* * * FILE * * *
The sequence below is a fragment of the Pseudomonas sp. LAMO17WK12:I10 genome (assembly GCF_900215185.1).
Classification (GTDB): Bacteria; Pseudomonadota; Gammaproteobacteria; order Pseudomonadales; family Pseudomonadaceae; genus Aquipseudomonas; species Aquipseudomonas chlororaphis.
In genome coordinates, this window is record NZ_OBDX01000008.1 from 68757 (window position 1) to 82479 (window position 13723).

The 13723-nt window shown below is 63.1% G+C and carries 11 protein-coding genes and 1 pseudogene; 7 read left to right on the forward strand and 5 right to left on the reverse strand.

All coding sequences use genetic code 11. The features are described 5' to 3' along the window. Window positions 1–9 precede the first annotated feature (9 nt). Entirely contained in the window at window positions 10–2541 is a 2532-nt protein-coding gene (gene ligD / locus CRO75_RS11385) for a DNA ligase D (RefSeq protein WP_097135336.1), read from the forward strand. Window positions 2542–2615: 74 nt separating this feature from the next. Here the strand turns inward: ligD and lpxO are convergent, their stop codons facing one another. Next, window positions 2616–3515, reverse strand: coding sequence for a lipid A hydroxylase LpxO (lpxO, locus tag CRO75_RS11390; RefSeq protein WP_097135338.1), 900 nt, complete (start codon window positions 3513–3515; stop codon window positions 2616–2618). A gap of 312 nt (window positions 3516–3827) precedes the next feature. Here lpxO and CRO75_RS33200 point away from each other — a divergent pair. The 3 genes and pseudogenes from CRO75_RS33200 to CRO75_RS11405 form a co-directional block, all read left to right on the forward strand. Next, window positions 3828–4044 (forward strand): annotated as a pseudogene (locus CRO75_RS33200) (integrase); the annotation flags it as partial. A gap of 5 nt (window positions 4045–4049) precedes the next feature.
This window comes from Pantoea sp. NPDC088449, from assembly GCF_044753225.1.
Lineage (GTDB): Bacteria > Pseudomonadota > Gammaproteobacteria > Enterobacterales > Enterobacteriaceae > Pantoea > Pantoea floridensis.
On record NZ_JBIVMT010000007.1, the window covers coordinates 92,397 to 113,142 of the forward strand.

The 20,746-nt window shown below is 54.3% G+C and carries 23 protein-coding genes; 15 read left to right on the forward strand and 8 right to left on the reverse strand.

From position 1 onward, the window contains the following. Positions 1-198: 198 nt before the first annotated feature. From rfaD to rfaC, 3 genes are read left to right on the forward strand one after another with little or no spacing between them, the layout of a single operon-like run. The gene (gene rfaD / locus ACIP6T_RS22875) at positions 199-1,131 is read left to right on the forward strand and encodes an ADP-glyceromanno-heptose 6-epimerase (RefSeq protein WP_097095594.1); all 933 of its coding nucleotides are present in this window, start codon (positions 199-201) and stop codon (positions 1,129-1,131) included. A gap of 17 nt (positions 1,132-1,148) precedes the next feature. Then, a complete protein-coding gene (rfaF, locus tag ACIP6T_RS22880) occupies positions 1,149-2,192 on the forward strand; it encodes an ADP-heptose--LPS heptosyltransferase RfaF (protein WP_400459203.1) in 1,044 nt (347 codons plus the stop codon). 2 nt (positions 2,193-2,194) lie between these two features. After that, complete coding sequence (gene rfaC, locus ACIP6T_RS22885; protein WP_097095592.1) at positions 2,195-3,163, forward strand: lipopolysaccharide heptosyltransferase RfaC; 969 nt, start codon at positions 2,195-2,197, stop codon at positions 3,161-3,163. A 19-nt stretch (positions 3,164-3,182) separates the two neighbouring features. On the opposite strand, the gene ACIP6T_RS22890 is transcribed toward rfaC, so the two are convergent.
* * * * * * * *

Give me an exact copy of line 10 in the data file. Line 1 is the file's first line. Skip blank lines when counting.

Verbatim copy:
From position 1 onward, the window contains the following. Positions 1-198: 198 nt before the first annotated feature. From rfaD to rfaC, 3 genes are read left to right on the forward strand one after another with little or no spacing between them, the layout of a single operon-like run. The gene (gene rfaD / locus ACIP6T_RS22875) at positions 199-1,131 is read left to right on the forward strand and encodes an ADP-glyceromanno-heptose 6-epimerase (RefSeq protein WP_097095594.1); all 933 of its coding nucleotides are present in this window, start codon (positions 199-201) and stop codon (positions 1,129-1,131) included. A gap of 17 nt (positions 1,132-1,148) precedes the next feature. Then, a complete protein-coding gene (rfaF, locus tag ACIP6T_RS22880) occupies positions 1,149-2,192 on the forward strand; it encodes an ADP-heptose--LPS heptosyltransferase RfaF (protein WP_400459203.1) in 1,044 nt (347 codons plus the stop codon). 2 nt (positions 2,193-2,194) lie between these two features. After that, complete coding sequence (gene rfaC, locus ACIP6T_RS22885; protein WP_097095592.1) at positions 2,195-3,163, forward strand: lipopolysaccharide heptosyltransferase RfaC; 969 nt, start codon at positions 2,195-2,197, stop codon at positions 3,161-3,163. A 19-nt stretch (positions 3,164-3,182) separates the two neighbouring features. On the opposite strand, the gene ACIP6T_RS22890 is transcribed toward rfaC, so the two are convergent.